This weekend has been pretty slow in terms of work. Unfortunately one of the downsides of working from home on an online business, is that very often the distinction between weekdays and weekends becomes a distant memory from the office days. So do work hours. It’s nice when you can afford to work 2-4h a day, however then there are those days when it might not be 24/7 but it definitely feels like it.

But I gave myself some time off – partially because it’s the first week after the holidays, and things are only beginning to pile up from next week. Another reason was my plans for this year. For my own sanity I want to try to avoid work on weekends in 2013. Eliminating it completely might not be possible, but making sure I spend more time with my partner on activities that potentially don’t involve a computer (we’re both pretty glued to our screens…). Maybe start going out for walks more (if only the weather was better…) and planning some trips to museums and exhibitions.

Shutting down my inner workaholic is definitely a priority this year. And it’s not just a weekend issue.So a few things I’ve started doing to help me achieve that goal.

Limit distractions

I’ve already made the first step last year when I took one of the work emails off my phone. Now The only two accounts I check on my mobile is my personal one and the main company one. Likely I will try to optimize the later to further limit the amount of emails that gets directly to my inbox. One thing I realized was that knowing about an issue, or even a question asked by someone was enough to get my anxiety to an uncomfortable level, were I’d spend time worrying about these emails rather than enjoy my time out at a restaurant or cinema. Your brain really is a funny machine, and ignorance can be bliss, to call on an old cliche…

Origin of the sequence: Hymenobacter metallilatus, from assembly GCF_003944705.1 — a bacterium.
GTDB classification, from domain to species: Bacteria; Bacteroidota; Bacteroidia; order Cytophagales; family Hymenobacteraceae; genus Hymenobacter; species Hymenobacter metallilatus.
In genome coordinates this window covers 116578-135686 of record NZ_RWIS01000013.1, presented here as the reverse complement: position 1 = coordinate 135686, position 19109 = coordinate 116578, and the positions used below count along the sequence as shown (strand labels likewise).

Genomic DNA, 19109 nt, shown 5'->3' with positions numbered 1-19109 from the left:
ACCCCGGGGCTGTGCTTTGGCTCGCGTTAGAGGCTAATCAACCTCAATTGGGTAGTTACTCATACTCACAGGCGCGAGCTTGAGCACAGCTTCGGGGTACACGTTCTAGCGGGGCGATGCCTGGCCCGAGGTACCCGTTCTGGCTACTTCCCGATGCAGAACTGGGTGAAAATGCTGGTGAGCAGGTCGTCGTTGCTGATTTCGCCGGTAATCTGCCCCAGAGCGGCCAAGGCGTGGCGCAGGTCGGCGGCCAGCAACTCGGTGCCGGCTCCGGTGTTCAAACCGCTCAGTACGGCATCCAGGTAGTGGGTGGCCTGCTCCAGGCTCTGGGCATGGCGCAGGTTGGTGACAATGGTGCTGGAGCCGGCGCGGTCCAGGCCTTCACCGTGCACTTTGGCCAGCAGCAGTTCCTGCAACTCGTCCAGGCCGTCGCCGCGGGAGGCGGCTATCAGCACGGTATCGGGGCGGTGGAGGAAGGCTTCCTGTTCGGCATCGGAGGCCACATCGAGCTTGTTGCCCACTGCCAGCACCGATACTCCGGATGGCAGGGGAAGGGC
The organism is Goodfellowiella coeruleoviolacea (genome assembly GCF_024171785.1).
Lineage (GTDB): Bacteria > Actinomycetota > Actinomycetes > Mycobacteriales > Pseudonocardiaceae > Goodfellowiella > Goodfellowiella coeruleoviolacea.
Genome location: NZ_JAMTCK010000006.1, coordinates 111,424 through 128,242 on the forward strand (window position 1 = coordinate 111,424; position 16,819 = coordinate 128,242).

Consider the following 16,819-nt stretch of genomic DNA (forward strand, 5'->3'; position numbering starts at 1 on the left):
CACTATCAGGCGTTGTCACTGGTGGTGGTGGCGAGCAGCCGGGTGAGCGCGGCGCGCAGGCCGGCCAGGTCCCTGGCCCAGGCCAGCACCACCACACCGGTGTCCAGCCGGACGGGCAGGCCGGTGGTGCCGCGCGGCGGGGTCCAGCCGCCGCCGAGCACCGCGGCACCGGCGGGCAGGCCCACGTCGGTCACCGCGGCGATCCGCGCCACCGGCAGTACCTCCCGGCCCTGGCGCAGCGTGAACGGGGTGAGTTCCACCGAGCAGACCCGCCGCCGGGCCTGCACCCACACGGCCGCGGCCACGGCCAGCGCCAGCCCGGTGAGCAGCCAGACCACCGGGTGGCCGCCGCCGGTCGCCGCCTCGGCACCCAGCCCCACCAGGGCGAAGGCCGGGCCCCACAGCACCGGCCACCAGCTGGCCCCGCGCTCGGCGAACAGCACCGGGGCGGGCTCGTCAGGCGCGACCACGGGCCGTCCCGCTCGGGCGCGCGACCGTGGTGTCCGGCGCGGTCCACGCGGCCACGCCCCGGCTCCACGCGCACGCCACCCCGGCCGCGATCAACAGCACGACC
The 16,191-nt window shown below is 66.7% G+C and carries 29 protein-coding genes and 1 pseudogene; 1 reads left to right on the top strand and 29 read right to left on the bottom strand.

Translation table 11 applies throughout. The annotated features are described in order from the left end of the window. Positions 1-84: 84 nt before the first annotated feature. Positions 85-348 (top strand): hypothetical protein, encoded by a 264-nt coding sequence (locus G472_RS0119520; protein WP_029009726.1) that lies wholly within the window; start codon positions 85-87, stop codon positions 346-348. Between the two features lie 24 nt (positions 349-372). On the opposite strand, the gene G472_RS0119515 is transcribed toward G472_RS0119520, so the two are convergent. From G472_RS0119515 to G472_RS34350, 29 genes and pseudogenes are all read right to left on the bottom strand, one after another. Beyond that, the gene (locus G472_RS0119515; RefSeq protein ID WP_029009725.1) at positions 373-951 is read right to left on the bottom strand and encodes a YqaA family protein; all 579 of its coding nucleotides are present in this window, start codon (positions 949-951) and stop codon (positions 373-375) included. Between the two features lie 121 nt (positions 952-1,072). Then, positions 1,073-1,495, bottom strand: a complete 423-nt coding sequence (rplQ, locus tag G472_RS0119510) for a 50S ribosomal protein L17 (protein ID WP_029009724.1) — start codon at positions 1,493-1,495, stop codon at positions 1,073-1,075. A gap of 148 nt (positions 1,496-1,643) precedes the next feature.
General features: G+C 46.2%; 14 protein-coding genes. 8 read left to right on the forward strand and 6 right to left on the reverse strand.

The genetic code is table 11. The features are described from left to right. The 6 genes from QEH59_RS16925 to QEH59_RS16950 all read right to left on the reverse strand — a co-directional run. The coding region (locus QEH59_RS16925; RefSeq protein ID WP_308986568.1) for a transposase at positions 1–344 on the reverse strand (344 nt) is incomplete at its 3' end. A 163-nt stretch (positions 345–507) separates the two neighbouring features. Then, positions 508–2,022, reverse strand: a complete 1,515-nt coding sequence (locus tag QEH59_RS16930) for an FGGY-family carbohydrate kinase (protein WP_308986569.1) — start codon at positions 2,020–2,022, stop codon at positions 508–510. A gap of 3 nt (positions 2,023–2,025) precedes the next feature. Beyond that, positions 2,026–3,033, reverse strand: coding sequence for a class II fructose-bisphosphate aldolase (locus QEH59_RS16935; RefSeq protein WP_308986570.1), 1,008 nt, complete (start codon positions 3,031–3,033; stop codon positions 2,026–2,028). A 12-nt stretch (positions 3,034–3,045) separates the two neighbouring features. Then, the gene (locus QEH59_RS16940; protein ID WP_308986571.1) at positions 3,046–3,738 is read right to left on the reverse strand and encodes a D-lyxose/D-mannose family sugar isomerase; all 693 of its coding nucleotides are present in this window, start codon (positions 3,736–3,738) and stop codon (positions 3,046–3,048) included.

Restrict client time

I have never been good at dividing work from the rest of my life. It’s the type of problem people who’s job is their passion often have. Being always available to clients (and later employers) was something instinctive, and considering nearly the first third of my career was spent as a freelancer (while doing a full-time uni course) partially a necessity. What I started doing to combat this habit is to make sure I don’t drop everything because a client comes in. I used to have a schedule packed to the brim, but because a new client showed up or an old one with new work,  I’d stay up late, work overtime, and pretty much stand on my head just to squeeze the job into my planner. Getting older means I’m looking for more balance in life, and I actually finally came to accept that people don’t necessarily need me to reply in the next five minutes or take on their project right now.

Allow yourself to have fun

This is were the weekends come in and it was something I learned when I switched from freelancing to full time employment. It was so nice to be able to finish at a certain time and not have to take the work home. Though I did end up having side projects which ended up being work, but that’s a whole different story. It’s important to take some time from your day and allow yourself to rest both physically and emotionally. I’m really bad at this and stress out a lot if I don’t feel like I’m being productive, hence my limited work weekend plan. Once I get that nailed I’ll probably try to get better with my weekdays too.

Over to you, are you guilty of being a workaholic?